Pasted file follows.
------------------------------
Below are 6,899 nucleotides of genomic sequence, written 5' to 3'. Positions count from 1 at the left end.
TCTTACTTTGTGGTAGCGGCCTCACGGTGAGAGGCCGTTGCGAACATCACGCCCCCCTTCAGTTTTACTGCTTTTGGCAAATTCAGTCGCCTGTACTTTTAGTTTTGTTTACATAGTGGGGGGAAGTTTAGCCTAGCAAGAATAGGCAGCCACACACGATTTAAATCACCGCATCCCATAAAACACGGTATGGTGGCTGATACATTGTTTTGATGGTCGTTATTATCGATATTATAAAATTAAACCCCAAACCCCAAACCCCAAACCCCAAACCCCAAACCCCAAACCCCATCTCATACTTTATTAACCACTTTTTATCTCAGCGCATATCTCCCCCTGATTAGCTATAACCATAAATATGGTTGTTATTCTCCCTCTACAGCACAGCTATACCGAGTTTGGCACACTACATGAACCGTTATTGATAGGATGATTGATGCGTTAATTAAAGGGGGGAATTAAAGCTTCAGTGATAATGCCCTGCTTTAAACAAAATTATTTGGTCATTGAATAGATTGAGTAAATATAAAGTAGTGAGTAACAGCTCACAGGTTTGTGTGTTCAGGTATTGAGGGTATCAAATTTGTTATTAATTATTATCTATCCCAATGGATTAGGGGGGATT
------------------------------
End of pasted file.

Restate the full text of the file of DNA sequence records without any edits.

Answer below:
Below are 6,899 nucleotides of genomic sequence, written 5' to 3'. Positions count from 1 at the left end.
TCTTACTTTGTGGTAGCGGCCTCACGGTGAGAGGCCGTTGCGAACATCACGCCCCCCTTCAGTTTTACTGCTTTTGGCAAATTCAGTCGCCTGTACTTTTAGTTTTGTTTACATAGTGGGGGGAAGTTTAGCCTAGCAAGAATAGGCAGCCACACACGATTTAAATCACCGCATCCCATAAAACACGGTATGGTGGCTGATACATTGTTTTGATGGTCGTTATTATCGATATTATAAAATTAAACCCCAAACCCCAAACCCCAAACCCCAAACCCCAAACCCCAAACCCCATCTCATACTTTATTAACCACTTTTTATCTCAGCGCATATCTCCCCCTGATTAGCTATAACCATAAATATGGTTGTTATTCTCCCTCTACAGCACAGCTATACCGAGTTTGGCACACTACATGAACCGTTATTGATAGGATGATTGATGCGTTAATTAAAGGGGGGAATTAAAGCTTCAGTGATAATGCCCTGCTTTAAACAAAATTATTTGGTCATTGAATAGATTGAGTAAATATAAAGTAGTGAGTAACAGCTCACAGGTTTGTGTGTTCAGGTATTGAGGGTATCAAATTTGTTATTAATTATTATCTATCCCAATGGATTAGGGGGGATT